When I was younger my role models were cartoon space hare Bucky O’Hare, my grumpy teenage stepbrother and all five members of the Spice Girls.
Possibly not the most realistic things to aim for.
But, no matter how cartoonish or cranky your role models are, it’s important to have them.
It’s equally important though to have terrible ones – as I found out at the Empowering Women with Tech conference on Wednesday.
This might seem like the opposite of what a conference trying to empower women would set out to achieve, but there is an undeniable method to the madness.
The conference itself was part of the Leeds International Festival, which is in its inaugural year.
The tech strand was – impressively – pulled together in a matter of months. Even more impressively, 67 per cent of the speakers in the festival’s tech talks were female.
Many of these were speaking at the conference on Wednesday, and they’re all fantastic role models for any man or woman considering joining the industry.
There was the incredible Sue Black OBE – who went from a mum of three on benefits to a tech campaigner and social entrepreneur – and Warner Music’s VP of Digital Emmy Lovell, who got her first job in the industry by sending out a ‘bolshy’ letter to major music companies saying they ‘had to have her’.
The headline speaker was Lauren Laverne of BBC Radio 6 Music fame, who co-founded The Pool – an online platform for women ‘too busy to browse’; which, let’s face it, is pretty much everyone.
Lauren talked about the importance of having ‘terrible’ role models as well as great ones.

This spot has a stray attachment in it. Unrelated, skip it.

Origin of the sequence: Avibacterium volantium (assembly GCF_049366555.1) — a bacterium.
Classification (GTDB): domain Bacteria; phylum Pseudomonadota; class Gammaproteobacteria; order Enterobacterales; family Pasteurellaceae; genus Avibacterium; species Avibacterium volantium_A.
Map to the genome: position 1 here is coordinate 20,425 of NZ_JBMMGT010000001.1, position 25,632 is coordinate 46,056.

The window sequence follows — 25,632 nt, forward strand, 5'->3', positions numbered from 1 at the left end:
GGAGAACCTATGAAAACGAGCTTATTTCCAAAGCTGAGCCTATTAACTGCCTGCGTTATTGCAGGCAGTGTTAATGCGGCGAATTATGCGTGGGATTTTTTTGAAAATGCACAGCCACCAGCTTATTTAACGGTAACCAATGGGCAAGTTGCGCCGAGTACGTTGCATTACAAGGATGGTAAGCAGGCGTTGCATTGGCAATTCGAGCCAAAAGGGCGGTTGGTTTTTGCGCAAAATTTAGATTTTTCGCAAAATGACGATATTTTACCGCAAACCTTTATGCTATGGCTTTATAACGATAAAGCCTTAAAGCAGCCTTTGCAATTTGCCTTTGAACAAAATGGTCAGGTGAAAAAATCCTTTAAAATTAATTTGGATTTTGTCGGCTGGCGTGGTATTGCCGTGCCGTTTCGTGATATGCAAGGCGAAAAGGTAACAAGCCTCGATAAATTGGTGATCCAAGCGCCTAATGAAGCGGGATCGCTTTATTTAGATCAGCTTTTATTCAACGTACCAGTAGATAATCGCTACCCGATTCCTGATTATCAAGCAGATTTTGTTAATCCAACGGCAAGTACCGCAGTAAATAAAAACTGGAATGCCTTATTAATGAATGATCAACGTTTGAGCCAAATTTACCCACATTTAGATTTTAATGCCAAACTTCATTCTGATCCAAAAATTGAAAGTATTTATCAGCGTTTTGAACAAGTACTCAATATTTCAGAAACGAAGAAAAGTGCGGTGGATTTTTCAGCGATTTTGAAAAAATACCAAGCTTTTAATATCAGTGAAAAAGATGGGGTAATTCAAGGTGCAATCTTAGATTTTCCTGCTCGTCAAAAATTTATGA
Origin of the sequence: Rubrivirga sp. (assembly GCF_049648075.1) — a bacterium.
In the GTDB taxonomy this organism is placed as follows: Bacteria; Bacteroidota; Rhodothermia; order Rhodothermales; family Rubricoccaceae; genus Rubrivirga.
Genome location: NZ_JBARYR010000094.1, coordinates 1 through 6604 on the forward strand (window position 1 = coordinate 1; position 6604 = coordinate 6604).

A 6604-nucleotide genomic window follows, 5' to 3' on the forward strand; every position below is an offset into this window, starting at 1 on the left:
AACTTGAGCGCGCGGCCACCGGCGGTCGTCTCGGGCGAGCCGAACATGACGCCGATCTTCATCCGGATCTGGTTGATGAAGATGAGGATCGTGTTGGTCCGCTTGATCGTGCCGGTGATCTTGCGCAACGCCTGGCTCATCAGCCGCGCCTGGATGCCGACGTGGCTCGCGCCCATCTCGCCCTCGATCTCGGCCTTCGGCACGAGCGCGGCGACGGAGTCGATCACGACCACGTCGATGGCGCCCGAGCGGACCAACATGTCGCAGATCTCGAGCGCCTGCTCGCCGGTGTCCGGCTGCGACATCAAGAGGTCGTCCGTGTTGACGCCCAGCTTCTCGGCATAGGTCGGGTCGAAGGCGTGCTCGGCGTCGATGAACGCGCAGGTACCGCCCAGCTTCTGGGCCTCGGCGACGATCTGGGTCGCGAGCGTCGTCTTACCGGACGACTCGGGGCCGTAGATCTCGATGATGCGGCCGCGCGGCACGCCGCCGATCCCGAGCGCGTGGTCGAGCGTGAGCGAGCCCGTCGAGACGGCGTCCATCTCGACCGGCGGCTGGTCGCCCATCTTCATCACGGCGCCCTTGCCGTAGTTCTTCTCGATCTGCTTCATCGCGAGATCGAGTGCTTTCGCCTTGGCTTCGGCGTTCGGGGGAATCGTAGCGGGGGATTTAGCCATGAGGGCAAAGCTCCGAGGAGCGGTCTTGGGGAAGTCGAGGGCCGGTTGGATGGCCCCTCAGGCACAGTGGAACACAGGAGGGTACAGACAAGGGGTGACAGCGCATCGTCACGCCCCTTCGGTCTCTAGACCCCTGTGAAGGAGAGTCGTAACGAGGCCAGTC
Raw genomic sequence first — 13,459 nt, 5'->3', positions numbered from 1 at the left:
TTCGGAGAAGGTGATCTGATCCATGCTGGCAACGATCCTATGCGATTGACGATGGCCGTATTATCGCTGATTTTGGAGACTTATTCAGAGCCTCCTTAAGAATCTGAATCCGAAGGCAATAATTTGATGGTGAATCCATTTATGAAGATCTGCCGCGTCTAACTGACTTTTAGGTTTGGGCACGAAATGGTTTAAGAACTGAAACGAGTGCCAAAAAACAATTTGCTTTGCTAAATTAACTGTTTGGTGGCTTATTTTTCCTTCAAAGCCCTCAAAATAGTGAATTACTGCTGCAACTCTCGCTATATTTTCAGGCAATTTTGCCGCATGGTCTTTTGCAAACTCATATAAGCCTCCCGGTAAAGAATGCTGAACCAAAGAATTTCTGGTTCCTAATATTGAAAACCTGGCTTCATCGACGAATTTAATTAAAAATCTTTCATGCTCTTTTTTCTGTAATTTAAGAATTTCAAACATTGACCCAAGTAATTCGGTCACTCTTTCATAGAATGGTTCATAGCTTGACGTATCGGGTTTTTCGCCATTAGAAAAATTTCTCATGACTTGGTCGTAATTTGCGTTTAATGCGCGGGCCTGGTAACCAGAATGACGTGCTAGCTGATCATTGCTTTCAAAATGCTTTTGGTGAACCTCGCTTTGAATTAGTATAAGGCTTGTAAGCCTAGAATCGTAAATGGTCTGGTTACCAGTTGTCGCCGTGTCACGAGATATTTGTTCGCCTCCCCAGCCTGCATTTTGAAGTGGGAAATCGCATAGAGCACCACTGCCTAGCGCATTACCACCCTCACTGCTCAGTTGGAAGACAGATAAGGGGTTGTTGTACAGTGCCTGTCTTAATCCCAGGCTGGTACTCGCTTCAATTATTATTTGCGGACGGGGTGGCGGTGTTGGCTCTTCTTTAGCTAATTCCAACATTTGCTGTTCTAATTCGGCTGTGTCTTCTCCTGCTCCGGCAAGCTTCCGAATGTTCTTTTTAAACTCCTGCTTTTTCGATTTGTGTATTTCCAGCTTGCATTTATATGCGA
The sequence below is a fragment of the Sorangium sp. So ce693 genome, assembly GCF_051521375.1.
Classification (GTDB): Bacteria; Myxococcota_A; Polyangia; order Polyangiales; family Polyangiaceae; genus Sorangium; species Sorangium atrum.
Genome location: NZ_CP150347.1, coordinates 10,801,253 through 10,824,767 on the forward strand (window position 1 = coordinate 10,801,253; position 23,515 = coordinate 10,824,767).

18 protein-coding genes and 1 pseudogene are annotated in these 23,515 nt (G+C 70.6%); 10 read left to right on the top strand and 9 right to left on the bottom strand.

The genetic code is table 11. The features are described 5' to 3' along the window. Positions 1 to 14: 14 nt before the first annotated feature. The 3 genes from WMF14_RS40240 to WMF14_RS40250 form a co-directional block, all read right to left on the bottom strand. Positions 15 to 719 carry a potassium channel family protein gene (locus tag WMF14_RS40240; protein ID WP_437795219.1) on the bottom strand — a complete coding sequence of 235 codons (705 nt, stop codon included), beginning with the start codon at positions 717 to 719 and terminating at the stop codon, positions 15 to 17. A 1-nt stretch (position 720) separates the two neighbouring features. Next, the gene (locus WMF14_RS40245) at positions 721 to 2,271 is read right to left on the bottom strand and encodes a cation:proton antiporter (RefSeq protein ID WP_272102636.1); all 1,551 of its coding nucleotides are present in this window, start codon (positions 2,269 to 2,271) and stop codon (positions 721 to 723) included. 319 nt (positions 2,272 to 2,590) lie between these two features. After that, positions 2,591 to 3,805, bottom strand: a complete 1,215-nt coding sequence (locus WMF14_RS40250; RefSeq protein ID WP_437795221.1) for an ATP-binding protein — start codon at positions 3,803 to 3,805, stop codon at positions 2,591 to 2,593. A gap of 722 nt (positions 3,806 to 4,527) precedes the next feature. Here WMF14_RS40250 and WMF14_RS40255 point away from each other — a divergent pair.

Her point was that if all of your role models are incredible high flyers then you’re always going to feel inadequate.
“When I’m nervous about something I’ve got to do – professionally or personally – I think ‘who’s the worst person who’s managed this?’
“If you think ‘I’ve got to become Facebook COO Sheryl Sandberg’ that’s quite a tough brief. But if you think about some people who’ve just muddled through suddenly things seem a bit more possible.
“We shouldn’t hold ourselves to impossible standards that only three people in the universe can meet. We should ask ‘what’s good enough, what’s the best I can do?’ And maybe that’s OK.
“So give things a go, because if you aim for that you might land further on than you imagine.”
The festival will hopefully help women thinking of entering the industry to do just that – give tech a go by showing that it’s possible to succeed no matter what their gender, background or industry.
It’s equally important to have role models of the opposite gender too. In light of this it was, in some ways, a shame that only about five out of three hundred audience members and one of the eight speakers at the conference were male.
There is a danger of shutting men out of the conversation but ultimately it’s still early days for women in tech and there do need to be at least some events aimed mostly at them.
So it looks like Lauren Laverne was right – make sure you have a real mix of role models, whether they’re male, female, or just plain terrible.